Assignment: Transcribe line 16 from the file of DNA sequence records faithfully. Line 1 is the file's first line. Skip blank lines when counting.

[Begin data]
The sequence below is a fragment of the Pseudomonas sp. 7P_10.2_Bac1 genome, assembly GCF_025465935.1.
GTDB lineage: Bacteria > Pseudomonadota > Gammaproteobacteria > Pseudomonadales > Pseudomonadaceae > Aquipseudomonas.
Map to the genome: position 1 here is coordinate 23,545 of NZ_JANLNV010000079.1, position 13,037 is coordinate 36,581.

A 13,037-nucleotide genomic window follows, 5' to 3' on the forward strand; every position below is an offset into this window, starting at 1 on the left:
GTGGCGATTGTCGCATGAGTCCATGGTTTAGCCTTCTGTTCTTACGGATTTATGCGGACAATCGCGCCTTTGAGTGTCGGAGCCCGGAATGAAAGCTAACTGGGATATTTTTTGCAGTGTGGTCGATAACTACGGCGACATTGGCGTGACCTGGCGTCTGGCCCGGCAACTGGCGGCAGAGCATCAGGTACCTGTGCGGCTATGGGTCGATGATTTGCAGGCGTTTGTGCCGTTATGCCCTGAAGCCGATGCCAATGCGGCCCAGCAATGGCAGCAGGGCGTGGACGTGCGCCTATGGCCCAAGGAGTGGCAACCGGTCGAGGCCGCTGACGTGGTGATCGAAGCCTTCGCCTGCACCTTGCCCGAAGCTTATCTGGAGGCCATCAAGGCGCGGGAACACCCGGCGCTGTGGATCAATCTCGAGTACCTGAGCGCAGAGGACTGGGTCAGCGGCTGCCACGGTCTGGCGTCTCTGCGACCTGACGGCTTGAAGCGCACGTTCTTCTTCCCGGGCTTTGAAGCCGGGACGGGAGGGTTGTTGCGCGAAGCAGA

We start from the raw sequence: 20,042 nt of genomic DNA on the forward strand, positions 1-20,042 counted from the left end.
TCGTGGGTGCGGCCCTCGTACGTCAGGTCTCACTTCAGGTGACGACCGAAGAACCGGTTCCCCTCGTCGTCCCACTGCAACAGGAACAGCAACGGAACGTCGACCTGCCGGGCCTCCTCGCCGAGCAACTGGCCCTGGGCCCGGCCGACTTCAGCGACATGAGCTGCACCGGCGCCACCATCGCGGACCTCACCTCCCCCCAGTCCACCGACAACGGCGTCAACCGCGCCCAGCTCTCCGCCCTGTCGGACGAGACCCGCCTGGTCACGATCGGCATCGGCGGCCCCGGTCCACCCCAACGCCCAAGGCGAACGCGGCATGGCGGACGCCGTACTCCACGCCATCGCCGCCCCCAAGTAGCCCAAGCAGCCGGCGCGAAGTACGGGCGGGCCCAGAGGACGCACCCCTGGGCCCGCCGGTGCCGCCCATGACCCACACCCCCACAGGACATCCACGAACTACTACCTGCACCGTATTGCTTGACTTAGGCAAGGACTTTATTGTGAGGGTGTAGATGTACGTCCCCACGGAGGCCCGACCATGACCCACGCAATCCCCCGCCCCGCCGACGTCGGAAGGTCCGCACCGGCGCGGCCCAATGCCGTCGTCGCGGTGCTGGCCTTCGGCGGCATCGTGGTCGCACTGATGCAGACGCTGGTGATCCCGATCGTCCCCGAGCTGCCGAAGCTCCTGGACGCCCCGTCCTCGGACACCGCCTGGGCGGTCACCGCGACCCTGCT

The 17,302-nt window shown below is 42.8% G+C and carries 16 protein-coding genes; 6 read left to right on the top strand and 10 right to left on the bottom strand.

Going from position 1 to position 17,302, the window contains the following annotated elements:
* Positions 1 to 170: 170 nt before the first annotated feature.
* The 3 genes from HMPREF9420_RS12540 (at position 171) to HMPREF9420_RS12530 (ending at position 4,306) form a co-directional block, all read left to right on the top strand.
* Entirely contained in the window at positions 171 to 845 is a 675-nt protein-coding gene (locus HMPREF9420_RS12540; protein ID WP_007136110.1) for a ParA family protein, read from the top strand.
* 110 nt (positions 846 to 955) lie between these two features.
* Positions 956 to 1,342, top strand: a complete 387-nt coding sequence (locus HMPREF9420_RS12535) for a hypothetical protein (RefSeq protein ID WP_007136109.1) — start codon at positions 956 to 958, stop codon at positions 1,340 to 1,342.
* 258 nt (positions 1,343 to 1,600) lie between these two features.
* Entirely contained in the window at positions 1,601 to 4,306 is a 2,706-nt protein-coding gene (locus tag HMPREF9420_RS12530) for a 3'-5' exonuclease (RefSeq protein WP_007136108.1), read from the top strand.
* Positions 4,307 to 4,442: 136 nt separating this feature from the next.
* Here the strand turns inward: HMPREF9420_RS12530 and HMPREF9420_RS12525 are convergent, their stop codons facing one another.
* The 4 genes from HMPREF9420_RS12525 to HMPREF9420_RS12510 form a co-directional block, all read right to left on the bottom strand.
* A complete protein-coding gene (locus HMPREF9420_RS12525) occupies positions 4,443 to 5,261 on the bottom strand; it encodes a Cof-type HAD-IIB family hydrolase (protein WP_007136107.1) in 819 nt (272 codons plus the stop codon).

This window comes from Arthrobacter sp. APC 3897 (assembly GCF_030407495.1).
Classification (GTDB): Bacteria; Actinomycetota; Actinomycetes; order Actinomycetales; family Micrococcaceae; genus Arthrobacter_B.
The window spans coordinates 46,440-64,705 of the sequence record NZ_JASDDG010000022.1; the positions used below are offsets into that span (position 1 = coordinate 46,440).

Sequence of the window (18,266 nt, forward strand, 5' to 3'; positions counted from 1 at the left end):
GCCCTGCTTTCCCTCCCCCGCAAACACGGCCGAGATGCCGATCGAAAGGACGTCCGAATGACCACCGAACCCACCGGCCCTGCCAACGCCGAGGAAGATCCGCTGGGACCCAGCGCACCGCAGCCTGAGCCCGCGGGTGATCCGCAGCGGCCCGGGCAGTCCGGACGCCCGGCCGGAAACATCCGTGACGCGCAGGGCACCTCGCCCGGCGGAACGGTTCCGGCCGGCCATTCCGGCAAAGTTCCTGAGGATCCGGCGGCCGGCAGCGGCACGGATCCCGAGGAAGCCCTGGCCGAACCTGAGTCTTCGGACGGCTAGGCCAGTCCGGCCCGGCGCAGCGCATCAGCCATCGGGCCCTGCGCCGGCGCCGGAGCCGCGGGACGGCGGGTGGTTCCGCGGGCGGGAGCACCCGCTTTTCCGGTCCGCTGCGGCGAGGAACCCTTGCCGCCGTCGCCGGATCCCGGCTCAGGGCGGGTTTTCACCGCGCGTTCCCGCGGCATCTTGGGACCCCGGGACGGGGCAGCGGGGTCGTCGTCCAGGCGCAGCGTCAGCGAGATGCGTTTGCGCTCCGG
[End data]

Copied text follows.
* Entirely contained in the window at positions 1,601 to 4,306 is a 2,706-nt protein-coding gene (locus tag HMPREF9420_RS12530) for a 3'-5' exonuclease (RefSeq protein WP_007136108.1), read from the top strand.